In an alternate embodiment of the present invention, counterbanding may be employed to conceal an object. Counterbanding utilizes cryptic coloration of a cylinder or any basically cylindrical shape or form composed of such shapes such that the cylinders (are countershaded, with the countershading having a reduced directional bias or very low directional bias). Directional bias is the normal appearance of the shading when countering only light from above. Reduced bias creates the appearance of light from more than one direction. The result is that the basic cylindrical shape of an object so colored is confused and recognized only with great difficulty. Though somewhat difficult to visualize, the mechanics of producing such patterns are straightforward. A cylinder may be countershaded by visualizing the following. A cylinder is laid on its side. The cylinder is cut into a plurality of discs. Each disc is rotated by the number of degrees equal to 360 divided by the number of discs. The result is a cylinder that looks oddly chainlike from any angle of observation. This process may be extended indefinitely by then overlapping such patterns at various angles, where each pattern contributes equally to the composite image. For example, a 90-degree change of orientation of one pattern produces a grid of squares with even less directional bias than the original banded pattern. In all cases, the result is a pattern that confuses the shape and orientation of objects that are composed of cylindrical shapes.
The simple pattern depicted in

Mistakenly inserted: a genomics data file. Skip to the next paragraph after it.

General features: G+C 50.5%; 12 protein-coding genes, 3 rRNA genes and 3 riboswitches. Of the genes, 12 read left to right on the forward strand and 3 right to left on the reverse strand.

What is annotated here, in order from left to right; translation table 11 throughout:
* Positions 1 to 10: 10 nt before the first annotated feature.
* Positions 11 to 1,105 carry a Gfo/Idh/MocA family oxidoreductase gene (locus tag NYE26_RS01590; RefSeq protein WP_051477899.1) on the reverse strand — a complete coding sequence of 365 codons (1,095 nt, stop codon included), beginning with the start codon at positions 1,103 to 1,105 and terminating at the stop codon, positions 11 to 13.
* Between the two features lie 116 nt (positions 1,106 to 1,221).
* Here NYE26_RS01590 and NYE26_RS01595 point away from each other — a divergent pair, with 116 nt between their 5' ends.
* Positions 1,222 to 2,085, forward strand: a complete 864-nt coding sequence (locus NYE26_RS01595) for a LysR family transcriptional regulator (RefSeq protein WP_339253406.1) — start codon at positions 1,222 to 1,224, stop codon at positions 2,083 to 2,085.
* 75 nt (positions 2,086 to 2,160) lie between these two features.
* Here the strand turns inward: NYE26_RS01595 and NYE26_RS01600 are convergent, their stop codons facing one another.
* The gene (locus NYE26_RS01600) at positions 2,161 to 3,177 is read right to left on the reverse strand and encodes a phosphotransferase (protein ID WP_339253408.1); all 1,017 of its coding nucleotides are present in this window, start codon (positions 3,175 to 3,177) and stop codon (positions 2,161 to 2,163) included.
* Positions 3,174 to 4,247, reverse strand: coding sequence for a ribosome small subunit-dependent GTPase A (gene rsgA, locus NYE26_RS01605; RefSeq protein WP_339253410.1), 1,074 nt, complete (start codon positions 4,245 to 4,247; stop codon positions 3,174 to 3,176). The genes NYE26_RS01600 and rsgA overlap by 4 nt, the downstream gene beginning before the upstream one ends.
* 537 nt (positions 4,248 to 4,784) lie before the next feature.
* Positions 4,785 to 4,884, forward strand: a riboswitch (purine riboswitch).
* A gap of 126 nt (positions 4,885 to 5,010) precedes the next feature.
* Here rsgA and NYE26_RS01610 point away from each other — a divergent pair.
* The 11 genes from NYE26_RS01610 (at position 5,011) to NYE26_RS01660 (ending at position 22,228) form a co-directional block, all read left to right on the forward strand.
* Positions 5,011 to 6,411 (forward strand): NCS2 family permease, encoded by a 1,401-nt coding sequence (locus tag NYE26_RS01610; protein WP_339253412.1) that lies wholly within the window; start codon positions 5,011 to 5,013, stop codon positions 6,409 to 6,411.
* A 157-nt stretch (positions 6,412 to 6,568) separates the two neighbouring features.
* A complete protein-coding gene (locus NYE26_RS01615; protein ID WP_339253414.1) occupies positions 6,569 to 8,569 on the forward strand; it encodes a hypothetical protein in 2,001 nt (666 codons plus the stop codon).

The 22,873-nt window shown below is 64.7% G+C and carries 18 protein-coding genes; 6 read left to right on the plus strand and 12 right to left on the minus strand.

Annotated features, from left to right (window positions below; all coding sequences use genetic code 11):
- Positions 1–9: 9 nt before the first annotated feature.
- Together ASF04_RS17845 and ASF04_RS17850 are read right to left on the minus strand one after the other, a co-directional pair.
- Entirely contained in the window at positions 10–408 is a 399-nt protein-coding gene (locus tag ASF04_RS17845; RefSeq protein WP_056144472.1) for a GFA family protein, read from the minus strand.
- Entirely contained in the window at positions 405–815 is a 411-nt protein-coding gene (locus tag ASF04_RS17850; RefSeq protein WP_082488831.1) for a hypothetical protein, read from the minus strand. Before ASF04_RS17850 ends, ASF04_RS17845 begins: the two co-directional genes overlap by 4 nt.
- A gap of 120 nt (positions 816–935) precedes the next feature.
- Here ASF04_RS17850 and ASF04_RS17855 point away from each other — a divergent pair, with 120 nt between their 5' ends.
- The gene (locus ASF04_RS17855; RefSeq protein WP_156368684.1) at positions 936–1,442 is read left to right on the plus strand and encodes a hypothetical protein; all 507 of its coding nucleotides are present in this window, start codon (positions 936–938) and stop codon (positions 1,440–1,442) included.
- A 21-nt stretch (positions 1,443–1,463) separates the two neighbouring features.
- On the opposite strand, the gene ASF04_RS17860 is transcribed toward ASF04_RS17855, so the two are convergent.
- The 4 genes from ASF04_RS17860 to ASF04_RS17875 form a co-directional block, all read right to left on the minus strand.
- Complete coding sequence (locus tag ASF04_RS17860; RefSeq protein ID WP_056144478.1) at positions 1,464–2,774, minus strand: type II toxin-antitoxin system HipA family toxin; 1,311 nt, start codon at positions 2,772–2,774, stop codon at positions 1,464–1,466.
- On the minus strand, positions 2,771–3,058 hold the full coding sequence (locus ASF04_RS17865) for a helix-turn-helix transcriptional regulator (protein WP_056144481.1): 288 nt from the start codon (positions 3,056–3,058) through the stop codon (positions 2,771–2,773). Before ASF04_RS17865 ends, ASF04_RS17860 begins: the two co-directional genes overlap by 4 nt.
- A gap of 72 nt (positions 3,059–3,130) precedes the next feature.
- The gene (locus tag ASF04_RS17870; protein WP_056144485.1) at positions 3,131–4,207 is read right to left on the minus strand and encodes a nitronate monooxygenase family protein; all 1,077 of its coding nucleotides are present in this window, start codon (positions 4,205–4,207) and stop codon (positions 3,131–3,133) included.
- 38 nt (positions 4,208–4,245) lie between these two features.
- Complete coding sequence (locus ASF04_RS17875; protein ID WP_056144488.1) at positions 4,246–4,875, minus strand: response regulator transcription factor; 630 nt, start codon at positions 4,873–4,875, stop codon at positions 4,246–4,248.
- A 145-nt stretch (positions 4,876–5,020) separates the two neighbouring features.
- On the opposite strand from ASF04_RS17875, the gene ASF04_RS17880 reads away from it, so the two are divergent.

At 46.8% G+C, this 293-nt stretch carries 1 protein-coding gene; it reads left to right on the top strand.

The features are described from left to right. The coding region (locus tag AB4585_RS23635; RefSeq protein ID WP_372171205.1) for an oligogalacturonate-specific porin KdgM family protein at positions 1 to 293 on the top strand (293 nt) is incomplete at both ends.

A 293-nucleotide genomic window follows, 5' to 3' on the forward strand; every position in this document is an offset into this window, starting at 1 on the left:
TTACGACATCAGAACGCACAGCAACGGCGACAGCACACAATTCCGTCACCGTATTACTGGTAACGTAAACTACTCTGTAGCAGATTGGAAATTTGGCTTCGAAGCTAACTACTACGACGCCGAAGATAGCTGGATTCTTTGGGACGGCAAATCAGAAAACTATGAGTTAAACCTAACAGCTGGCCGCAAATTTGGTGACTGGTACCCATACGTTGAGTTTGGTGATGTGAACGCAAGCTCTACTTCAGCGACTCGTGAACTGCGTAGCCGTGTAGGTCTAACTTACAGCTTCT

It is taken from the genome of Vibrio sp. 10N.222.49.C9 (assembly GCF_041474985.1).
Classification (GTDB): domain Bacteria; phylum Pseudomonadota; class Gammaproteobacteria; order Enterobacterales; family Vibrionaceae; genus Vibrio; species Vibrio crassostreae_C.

It should be noted that this illusion is most effective when executed neither too finely or too coarsely. The proper disc thickness is intimately linked with cylinder height. If there are not enough or too many discs per unit height, much of the counterbanding effect is lost. However, it should be noted that if a finer pattern is warranted, this pattern too is subject to ordinary pixilation, where the discrete color of the pixel merely assumes the average value of the area occupied by the pixel. Thus, the counterbanding effect may be achieved though the proper construction of patterns of any pixel size and the counterbanding effect may be embedded to function at different scales or different distances of observation. Such procedures produce a pattern within a pattern, and can be combined with other garment features, in whole or in part, including especially countershading, countercoloring and disruptive coloration.
The present invention provides many advantages over existing camouflage garments. The present invention statistically employs the principles of CCD to created garments which provide the most effective camouflage and enhance human concealment. Additionally, the principles of CCD may be utilized in urban settings where concealment is difficult and confusion and delay in acquisition of the protected person or object is desired. Additionally, the present invention may be used by employing CCD to enhance the aesthetics of a human body. The present invention also may be utilized to employ the concept of counterbanding to objects in order to conceal the object.
It is thus believed that the operation and construction of the present invention will be apparent from the foregoing description. While the method and system shown and described have been characterized as being preferred, it will be readily apparent that various changes and modifications could be made therein without departing from the scope of the invention as defined in the following claims.